Guadalhorce reservoir (archive photo). SUR
Junta starts more emergency works to deal with drought concerns in Malaga province

Junta starts more emergency works to deal with drought concerns in Malaga province

Drought ·

The most critical situation remains at the La Viñuela reservoir in the Axarquía which is at 10% just of its capacity

Eugenio Cabezas

Friday, 21 April 2023, 17:31

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After a winter and early spring with hardly any rainfall, the threat of drought in Malaga province is becoming increasingly apparent. The Junta, as the competent authority for water issues in the Andalusian Mediterranean basin, plans to approve a third drought decree next week, with new emergency works and aid for the most affected sector – agriculture.

One of the actions to be implemented, which was already foreseen in the first decree but which has not yet been carried out, is the commissioning of two new wells in the Guadalhorce valley, Fahala and Aljaima, which could provide between 200 and 400 litres per second for water supply. The work has a budget of 5,745,600 euros and has been awarded to the public company Tragsa, with a projected completion period of ten months.

The measure was announced on Thursday at the meeting of the commission for the management of the drought in the Demarcation of the Mediterranean Basins of Andalucía. At the meeting, which was attended by representatives of the supply management companies, local councils and irrigators, the delicate situation of water reserves in the province was discussed; there are just 217.5 cubic hectometres stored in the seven reservoirs, at 35.5% of their capacity, a year ago they had 320 cubic hectometres.

Critical situation at the La Viñuela reservoir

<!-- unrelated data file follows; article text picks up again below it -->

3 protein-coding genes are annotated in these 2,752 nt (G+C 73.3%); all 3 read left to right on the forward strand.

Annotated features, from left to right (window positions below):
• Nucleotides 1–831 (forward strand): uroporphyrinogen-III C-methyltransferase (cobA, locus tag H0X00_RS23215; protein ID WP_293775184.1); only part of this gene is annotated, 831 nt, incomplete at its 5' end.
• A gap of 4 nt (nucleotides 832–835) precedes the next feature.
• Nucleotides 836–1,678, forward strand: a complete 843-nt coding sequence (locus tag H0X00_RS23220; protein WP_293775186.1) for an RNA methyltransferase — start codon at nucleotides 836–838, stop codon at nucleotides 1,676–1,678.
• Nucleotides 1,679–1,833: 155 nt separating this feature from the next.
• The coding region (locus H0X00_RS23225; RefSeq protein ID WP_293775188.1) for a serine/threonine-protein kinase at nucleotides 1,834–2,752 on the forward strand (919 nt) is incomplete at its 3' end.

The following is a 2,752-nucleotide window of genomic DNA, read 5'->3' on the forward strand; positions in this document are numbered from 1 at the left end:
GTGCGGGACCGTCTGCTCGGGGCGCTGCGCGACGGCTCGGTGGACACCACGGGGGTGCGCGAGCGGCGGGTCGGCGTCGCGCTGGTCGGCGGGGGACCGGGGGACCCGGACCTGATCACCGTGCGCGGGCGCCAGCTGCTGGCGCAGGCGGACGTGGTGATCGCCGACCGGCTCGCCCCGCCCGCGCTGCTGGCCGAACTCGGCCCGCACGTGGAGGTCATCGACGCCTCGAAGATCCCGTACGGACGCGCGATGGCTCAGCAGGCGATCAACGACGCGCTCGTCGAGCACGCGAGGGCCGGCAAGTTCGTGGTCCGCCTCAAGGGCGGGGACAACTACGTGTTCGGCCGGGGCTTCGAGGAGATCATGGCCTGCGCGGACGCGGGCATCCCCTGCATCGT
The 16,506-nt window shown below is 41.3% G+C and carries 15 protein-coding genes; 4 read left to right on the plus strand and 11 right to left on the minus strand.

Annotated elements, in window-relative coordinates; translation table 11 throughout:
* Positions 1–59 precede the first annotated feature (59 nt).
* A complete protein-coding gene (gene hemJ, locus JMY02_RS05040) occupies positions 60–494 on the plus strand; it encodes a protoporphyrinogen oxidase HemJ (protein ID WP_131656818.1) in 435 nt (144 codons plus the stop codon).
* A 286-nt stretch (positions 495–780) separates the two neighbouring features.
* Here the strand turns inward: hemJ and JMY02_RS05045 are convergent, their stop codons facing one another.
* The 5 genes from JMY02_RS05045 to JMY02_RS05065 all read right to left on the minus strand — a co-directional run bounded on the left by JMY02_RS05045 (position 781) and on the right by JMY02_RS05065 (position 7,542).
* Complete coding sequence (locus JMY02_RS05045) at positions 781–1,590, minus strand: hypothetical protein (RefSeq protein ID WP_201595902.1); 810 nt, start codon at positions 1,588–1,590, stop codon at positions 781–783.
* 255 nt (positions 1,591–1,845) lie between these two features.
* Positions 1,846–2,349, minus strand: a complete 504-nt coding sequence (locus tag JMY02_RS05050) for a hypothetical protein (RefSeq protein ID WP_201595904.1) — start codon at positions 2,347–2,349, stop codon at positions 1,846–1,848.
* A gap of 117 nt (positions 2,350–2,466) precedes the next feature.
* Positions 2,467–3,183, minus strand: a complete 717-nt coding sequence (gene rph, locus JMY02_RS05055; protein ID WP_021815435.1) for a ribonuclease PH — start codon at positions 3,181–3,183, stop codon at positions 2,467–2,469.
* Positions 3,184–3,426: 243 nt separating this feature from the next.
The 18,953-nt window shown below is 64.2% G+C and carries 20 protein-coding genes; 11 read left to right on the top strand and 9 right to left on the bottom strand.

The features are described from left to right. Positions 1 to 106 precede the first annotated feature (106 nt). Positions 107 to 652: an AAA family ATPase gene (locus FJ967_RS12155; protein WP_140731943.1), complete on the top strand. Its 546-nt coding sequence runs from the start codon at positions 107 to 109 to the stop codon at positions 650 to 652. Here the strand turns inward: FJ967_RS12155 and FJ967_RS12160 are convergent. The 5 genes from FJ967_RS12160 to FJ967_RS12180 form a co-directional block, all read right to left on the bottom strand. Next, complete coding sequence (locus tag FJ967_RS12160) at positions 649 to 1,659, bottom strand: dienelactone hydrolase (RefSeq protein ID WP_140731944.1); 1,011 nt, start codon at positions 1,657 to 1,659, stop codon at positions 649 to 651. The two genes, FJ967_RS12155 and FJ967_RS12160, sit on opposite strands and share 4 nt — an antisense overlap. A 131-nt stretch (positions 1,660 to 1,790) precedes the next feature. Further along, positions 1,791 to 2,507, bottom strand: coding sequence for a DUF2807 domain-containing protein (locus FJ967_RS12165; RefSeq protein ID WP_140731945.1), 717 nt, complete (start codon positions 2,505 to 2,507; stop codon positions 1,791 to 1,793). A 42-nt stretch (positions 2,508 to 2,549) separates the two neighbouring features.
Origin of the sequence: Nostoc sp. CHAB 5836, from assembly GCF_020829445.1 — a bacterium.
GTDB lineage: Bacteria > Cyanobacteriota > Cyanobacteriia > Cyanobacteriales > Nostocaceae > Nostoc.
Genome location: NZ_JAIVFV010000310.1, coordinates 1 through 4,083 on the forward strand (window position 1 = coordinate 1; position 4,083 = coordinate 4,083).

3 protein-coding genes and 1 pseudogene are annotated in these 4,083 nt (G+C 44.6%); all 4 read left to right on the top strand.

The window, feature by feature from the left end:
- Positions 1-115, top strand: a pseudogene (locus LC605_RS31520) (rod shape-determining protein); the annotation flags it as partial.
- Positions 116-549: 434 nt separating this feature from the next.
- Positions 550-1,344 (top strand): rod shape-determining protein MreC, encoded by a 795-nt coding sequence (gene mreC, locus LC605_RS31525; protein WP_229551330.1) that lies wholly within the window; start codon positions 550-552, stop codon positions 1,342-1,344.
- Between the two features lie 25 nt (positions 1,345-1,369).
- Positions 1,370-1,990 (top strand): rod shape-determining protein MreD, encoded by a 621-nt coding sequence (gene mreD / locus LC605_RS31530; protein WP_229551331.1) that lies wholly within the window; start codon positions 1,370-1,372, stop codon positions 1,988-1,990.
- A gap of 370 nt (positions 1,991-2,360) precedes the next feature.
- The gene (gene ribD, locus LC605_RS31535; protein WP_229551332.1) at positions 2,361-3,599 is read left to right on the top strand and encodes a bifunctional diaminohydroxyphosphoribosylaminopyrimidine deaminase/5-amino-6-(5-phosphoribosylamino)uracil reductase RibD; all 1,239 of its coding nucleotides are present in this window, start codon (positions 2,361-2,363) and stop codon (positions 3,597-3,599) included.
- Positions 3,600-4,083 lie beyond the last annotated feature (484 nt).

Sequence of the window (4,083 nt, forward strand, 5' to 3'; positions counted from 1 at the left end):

The most critical situation remains at the La Viñuela reservoir, which is at 10% of its capacity, with 16.5 hectometres. The dire situation there means a continuation of the total restriction on irrigation for 6,300 hectares of agricultural lands as agreed last October under the Guaro Plan. The area is receiving water contributions from Malaga city and from the Chíllar river, in Nerja, to ensure the supply of around 220,000 inhabitants in 14 municipalities. The Junta de Andalucía recently decided to reduce the volume of water transferred from the Chíllar to La Viñuela reservoir due to "signs of depletion".

If no rainfall boosts the reserves in the reservoir it is expected that this situation would seriously compromise the supply of a large part of the eastern region, especially Vélez-Málaga and Torre del Mar. The Junta has once again asked the towns to reduce consumption to below 200 litres per inhabitant per day.

Guadalhorce reservoirs about to enter a situation of severe shortage

The Junta has also agreed to reduce the supply to Malaga city by 5% from the Guadalhorce reservoirs, which are about to enter a situation of severe shortage, below 140 cubic hectometres. This reduction will be compensated by other alternative resources, such as the Aljaima dam and the Casasola and El Limonero reservoirs. The regional administration has insisted that the supply to the population of the Costa del Sol is guaranteed for the coming months.

Farmers in the Guadalhorce area will see their water supply from the reservoirs reduced by 25% for the remainder of the water year, as SUR previously reported.

A representative from Ecologists in Action, Librada Moreno, called for an end to the increase in irrigated land in Malaga province and said that water transfers and other measures must "not serve to increase the water supply". She also called for the ecological flows of the rivers to be maintained. "The situation is critical, we have to adapt everything, it is climate change and we are late," she said.

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